val goesDown = (step < 0)
    val isInclu  = isInclusive
    var i = start
    while (
      if(goesDown)
        if (isInclu) i >= end
        else         i >  end
      else
        if (isInclu) i <= end
        else         i <  end
    ) {
      f(i) // The cast `(f.asInstanceOf[Int => Unit]).apply(i)` made it slower.
      i += step
    }
  }

Out of curiosity, what does the bytecode for the above look like?
Best,Ismael
extempore
Joined: 2008-12-17,
User offline. Last seen 35 weeks 3 days ago.
Re: you may stop trying to optimize Range.foreach :)

Here is the bytecode without and with the cast:

// without
108: invokestatic #5c5c5c; //Method
scala/runtime/BoxesRunTime.boxToInteger:(I)Ljava/lang/Integer;
111: invokeinterface #5c5c5c, 2; //InterfaceMethod
scala/Function1.apply:(Ljava/lang/Object;)Ljava/lang/Object;
116: pop

// with
108: invokeinterface #575757, 2; //InterfaceMethod
scala/Function1.apply$mcVI$sp:(I)V

I have trouble believing the second version isn't better. I can
reproduce that it doesn't seem to make a difference on the trivial
benchmark, but I can't reproduce "slower" and it's hard to see how it
could happen unless there is something seriously wrong with the
specialization of Function1.

Viktor Klang
Joined: 2008-12-17,
User offline. Last seen 1 year 27 weeks ago.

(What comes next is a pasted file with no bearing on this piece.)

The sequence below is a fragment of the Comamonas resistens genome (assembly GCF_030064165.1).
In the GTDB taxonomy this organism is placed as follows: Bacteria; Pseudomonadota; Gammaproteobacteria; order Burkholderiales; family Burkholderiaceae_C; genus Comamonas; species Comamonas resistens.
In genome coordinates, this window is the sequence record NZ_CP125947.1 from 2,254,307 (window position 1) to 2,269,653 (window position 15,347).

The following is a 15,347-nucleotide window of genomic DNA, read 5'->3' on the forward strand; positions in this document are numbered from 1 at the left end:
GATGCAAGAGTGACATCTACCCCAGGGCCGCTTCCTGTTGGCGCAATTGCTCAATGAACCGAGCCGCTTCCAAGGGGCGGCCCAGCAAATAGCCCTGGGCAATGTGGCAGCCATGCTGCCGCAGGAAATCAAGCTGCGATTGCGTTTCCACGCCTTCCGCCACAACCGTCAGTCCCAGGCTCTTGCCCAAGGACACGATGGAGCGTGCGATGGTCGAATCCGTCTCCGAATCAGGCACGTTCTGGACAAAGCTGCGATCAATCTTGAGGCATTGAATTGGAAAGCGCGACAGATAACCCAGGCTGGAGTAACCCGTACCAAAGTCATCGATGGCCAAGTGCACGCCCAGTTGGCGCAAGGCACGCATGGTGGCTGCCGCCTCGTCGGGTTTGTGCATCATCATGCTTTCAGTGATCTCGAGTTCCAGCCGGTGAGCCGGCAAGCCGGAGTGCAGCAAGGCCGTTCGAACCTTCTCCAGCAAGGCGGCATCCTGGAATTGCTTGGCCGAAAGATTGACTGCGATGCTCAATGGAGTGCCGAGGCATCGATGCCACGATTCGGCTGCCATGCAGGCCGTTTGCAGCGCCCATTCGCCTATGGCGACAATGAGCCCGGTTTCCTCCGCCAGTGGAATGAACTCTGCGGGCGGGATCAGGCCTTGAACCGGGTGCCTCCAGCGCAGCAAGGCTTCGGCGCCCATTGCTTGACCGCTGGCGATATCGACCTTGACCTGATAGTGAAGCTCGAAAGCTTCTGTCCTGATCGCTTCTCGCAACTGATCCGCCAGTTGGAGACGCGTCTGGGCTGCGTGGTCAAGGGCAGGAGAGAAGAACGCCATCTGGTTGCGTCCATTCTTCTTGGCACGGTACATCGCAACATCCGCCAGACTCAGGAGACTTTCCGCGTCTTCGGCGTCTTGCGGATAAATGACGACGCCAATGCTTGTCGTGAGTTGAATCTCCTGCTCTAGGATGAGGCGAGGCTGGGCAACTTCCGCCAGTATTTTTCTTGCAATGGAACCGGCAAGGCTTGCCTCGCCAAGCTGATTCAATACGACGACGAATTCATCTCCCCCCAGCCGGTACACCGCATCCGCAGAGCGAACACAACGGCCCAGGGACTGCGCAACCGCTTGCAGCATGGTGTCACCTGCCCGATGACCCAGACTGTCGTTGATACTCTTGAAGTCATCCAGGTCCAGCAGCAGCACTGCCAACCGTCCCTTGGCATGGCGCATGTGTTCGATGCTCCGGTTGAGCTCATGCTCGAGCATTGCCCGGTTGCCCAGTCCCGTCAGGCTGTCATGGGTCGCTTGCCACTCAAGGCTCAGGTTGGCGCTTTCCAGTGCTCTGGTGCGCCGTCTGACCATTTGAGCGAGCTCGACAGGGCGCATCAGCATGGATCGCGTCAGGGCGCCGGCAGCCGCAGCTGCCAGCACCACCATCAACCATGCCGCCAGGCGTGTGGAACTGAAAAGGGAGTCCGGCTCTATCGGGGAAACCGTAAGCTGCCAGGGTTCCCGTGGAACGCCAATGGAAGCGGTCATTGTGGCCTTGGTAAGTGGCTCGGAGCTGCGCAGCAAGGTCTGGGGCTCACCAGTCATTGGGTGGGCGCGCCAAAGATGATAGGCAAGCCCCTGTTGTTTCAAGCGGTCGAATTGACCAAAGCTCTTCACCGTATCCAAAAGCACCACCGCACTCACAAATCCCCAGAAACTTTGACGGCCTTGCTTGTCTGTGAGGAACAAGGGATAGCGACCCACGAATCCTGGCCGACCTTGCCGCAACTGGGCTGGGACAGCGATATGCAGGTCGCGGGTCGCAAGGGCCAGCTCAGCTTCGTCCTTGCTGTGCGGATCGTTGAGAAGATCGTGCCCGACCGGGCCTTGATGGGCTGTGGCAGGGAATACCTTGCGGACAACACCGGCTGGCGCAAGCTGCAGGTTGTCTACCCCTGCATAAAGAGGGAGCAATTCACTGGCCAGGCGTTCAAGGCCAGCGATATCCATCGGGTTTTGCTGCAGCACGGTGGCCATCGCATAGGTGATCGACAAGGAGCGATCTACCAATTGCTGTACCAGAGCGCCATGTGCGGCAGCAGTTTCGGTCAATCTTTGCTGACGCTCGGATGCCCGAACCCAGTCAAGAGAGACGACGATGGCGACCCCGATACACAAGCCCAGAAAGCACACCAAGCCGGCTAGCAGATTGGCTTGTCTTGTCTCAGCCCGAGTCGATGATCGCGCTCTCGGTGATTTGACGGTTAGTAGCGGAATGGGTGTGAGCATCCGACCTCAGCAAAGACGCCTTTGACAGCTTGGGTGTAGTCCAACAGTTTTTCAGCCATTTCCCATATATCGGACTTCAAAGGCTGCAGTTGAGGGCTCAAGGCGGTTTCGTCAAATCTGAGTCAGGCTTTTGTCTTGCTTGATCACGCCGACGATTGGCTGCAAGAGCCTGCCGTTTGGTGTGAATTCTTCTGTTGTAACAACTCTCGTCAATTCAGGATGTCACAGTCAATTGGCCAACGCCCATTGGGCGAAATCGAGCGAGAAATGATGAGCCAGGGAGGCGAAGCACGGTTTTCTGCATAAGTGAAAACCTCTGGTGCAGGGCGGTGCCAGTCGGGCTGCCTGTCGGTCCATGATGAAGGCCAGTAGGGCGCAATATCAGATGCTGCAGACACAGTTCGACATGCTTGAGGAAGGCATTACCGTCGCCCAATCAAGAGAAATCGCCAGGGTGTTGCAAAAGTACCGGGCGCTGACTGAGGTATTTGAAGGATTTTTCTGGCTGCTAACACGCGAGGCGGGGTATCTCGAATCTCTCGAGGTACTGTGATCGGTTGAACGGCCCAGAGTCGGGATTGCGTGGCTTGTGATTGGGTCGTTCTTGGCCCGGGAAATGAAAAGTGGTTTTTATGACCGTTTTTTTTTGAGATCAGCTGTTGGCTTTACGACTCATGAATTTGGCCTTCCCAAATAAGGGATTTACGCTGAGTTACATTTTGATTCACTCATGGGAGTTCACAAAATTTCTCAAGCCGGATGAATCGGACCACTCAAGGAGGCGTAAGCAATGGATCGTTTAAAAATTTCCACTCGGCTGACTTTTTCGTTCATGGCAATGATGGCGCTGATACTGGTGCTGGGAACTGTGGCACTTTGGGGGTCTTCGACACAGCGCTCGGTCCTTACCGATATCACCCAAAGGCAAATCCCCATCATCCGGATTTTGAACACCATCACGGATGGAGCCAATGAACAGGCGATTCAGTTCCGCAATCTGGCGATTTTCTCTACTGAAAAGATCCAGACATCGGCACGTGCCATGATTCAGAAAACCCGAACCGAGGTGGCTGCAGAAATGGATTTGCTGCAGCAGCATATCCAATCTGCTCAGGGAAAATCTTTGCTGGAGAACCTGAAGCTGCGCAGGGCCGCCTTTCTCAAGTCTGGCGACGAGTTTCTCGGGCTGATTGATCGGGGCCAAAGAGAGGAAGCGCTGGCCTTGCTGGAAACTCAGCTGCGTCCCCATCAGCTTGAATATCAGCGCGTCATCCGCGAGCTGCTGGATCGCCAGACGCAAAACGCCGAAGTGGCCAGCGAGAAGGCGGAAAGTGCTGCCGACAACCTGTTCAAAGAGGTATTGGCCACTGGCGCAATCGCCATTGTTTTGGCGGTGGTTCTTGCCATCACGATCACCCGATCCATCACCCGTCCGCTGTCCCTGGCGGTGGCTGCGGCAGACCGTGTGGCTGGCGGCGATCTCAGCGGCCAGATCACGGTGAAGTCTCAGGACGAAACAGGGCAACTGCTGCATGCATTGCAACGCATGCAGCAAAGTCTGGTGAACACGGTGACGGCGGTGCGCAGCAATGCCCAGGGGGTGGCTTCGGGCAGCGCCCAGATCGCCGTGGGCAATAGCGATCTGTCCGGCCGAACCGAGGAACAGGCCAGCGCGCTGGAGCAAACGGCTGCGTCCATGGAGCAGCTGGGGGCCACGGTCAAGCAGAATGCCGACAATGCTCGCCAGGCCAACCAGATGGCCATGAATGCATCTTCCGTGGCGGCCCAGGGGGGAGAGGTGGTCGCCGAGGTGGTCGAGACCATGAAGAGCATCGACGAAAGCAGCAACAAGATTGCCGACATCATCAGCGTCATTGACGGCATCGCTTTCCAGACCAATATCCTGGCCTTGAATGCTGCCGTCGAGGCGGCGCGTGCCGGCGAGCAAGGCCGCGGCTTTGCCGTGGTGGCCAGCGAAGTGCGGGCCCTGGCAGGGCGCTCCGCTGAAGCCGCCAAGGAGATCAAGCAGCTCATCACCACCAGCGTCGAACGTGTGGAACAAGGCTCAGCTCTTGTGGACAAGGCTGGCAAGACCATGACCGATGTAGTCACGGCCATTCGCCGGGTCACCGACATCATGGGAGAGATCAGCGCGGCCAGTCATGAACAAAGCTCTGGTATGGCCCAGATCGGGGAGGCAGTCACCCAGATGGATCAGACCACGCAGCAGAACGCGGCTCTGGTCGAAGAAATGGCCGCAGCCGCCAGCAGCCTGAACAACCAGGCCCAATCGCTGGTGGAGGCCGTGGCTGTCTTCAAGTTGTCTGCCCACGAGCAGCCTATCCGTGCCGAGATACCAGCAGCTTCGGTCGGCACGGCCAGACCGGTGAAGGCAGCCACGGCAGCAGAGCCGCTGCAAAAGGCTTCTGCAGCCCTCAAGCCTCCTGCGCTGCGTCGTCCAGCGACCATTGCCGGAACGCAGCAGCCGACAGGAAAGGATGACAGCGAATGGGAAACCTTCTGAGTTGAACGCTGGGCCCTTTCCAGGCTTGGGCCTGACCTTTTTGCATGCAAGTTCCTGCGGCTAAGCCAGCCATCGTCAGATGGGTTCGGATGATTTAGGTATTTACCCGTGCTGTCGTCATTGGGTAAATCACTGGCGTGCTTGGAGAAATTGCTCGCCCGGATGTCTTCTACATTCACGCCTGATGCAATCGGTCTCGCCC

Re: you may stop trying to optimize Range.foreach :)


On Tue, Dec 13, 2011 at 4:38 PM, Paul Phillips <paulp [at] improving [dot] org> wrote:
Here is the bytecode without and with the cast:

// without
 108: invokestatic    #5c5c5c; //Method
scala/runtime/BoxesRunTime.boxToInteger:(I)Ljava/lang/Integer;
 111: invokeinterface #5c5c5c,  2; //InterfaceMethod
scala/Function1.apply:(Ljava/lang/Object;)Ljava/lang/Object;
 116: pop

// with
 108:  invokeinterface #575757,  2; //InterfaceMethod
scala/Function1.apply$mcVI$sp:(I)V

I have trouble believing the second version isn't better.  I can
reproduce that it doesn't seem to make a difference on the trivial
benchmark, but I can't reproduce "slower" and it's hard to see how it
could happen unless there is something seriously wrong with the
specialization of Function1.

Run it with a tiny heap and use a range that is starts at 129


--
Viktor Klang

Akka Tech LeadTypesafe - Enterprise-Grade Scala from the Experts

Twitter: @viktorklang
extempore
Joined: 2008-12-17,
User offline. Last seen 35 weeks 3 days ago.
Re: you may stop trying to optimize Range.foreach :)